I have an application where I need to use one pin as a digital output and analog input. I switch between input and output at a "high" frequency (>1 kHz) and it takes to much time to disable and enable the ADC-Channel all the time. When the ADC-Channel is enabled, it's not possible to use the pin as output pin and set it ti low or high. The voltage level will be at (Vgnd - Vcc)/2.

This works with the AVR Arduino boards (like the Arduino Uno) but not with the ARM version (like the Arduino due).

  • \$\begingroup\$ Can you post a link to an application example of this please? I'd like to see how this is implimented. My first thoughts are the Arm is running faster and so would need longer in clock cycles/instructions before the ADC settles. The same would apply to the output being on/off. This depends on the external components (R/C network) and how much pull up pull down the pin is capable of. \$\endgroup\$ – Spoon Oct 29 '13 at 13:34
  • \$\begingroup\$ The ADC itself works. But if you measure the voltage of the output-pin it will always be at (Vgnd - Vcc)/2. The only way I can get it to work is to disable the ADC channel and then enable it again if I want to measure. But this is does not work fast enough. \$\endgroup\$ – Peanut Oct 29 '13 at 19:31
  • \$\begingroup\$ Do you have measurements to compare? Is the code the same? \$\endgroup\$ – Spoon Oct 30 '13 at 8:01
  • \$\begingroup\$ On other microcontrollers (STM32 series), you can flip between multiple functions on a GPIO by setting the IO type (in this case, switching between analog input and digital output) without disabling the peripheral. So, in the case of the STM32, you could leave the ADC enabled and configured and just change the mux setting for the IO. Check your datasheet in the GPIO section and see if you can just change the mux. \$\endgroup\$ – rjp Oct 31 '13 at 2:49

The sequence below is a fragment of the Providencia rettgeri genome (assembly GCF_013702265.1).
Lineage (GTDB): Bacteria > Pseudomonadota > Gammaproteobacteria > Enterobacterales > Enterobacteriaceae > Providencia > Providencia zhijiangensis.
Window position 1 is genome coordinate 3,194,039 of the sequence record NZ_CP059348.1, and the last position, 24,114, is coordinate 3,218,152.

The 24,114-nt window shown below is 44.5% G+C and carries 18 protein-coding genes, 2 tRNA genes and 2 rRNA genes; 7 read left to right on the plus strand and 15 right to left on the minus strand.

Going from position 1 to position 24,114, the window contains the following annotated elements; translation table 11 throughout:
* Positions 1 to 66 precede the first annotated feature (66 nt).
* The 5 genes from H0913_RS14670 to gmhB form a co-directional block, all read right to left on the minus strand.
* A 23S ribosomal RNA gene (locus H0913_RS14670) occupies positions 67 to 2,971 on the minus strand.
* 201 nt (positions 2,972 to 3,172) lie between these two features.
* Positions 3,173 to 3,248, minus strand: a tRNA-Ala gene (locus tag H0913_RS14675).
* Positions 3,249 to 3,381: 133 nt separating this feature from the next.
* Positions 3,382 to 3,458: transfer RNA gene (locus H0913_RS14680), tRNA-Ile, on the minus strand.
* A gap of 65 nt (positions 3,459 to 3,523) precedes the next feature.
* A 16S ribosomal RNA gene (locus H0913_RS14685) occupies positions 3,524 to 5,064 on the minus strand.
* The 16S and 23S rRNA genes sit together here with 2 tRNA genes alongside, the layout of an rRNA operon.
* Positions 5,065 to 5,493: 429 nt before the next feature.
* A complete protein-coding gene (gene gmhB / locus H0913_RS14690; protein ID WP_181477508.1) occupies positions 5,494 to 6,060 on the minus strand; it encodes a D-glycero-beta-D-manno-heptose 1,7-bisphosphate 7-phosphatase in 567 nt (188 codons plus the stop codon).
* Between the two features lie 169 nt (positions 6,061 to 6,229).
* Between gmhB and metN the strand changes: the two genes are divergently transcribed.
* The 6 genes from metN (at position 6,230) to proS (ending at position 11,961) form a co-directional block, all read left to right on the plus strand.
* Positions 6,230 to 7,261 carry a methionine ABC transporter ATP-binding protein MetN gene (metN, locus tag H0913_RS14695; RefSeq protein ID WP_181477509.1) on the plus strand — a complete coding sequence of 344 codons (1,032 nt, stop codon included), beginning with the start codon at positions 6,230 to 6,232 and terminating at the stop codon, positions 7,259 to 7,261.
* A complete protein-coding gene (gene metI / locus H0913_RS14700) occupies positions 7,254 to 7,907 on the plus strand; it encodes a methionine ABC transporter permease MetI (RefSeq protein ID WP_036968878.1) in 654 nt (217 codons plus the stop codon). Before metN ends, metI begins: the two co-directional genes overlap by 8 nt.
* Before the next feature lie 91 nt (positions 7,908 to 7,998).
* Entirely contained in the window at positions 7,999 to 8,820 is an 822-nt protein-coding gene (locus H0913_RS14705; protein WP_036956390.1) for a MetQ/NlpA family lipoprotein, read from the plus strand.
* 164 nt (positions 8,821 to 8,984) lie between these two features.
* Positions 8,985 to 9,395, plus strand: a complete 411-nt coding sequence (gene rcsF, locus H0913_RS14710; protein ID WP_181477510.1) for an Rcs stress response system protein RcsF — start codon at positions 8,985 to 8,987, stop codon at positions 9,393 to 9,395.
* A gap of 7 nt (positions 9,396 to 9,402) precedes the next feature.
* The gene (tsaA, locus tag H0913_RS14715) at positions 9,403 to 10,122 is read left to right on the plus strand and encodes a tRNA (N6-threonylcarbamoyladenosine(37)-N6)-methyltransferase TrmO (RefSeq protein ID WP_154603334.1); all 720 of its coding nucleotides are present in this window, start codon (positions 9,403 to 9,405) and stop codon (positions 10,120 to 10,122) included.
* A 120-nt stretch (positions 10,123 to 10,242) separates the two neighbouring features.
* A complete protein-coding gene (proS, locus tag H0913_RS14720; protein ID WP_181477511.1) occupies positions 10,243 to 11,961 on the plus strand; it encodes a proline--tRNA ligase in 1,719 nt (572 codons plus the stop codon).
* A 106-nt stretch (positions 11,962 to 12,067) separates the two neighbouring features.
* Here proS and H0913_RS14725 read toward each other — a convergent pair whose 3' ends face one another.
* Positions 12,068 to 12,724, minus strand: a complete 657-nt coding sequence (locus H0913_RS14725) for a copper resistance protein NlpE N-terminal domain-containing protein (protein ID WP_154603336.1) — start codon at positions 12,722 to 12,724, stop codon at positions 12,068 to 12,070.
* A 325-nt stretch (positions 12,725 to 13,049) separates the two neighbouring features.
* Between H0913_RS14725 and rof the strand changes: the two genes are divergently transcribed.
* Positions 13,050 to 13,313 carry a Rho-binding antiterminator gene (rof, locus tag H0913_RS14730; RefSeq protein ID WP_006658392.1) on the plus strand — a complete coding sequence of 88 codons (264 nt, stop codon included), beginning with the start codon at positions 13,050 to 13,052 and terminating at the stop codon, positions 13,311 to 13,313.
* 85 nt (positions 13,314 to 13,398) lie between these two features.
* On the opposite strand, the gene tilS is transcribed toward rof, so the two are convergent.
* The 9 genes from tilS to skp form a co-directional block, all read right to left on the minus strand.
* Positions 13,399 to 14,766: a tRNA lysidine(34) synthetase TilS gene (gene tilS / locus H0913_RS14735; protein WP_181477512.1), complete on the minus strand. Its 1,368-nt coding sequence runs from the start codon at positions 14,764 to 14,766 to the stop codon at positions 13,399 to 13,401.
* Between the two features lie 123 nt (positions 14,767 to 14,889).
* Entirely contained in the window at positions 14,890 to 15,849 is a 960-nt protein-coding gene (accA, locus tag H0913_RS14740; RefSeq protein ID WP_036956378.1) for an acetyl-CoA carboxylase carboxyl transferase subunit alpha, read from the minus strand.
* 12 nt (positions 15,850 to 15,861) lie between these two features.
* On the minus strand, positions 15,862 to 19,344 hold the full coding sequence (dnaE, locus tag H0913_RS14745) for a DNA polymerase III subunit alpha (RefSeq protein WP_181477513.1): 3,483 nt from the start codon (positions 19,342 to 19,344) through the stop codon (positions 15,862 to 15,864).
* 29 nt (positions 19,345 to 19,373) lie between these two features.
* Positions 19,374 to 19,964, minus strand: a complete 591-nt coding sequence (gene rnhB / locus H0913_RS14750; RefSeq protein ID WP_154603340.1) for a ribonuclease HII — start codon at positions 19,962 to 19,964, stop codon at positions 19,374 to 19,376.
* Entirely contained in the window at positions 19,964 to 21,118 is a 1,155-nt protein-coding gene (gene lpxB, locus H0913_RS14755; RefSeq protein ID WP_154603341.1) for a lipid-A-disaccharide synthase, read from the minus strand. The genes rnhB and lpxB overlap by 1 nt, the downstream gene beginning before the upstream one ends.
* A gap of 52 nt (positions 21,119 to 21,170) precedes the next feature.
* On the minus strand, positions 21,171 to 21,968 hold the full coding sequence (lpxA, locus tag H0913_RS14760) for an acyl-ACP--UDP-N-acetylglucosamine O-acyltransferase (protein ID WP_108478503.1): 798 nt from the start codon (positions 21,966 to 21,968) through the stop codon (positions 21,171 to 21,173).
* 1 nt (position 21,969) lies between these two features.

• \$\begingroup\$ Also, this sounds like a capacitive touch application. You might check and see if Atmel has any app notes on how to perform this function. \$\endgroup\$ – rjp Oct 31 '13 at 2:51

Here is a work around: Tie two pins electrically together.

  • One pin configured as digital tri-state output;
  • One configured as analog input.

Then use the digital pin to set a HIGH or LOW level and switch the digital pin to INPUT (tri-state) while you read the analog voltage from the analog pin.

| improve this answer | |
  • \$\begingroup\$ I don't want to use multiple pins. \$\endgroup\$ – Peanut Oct 29 '13 at 22:04

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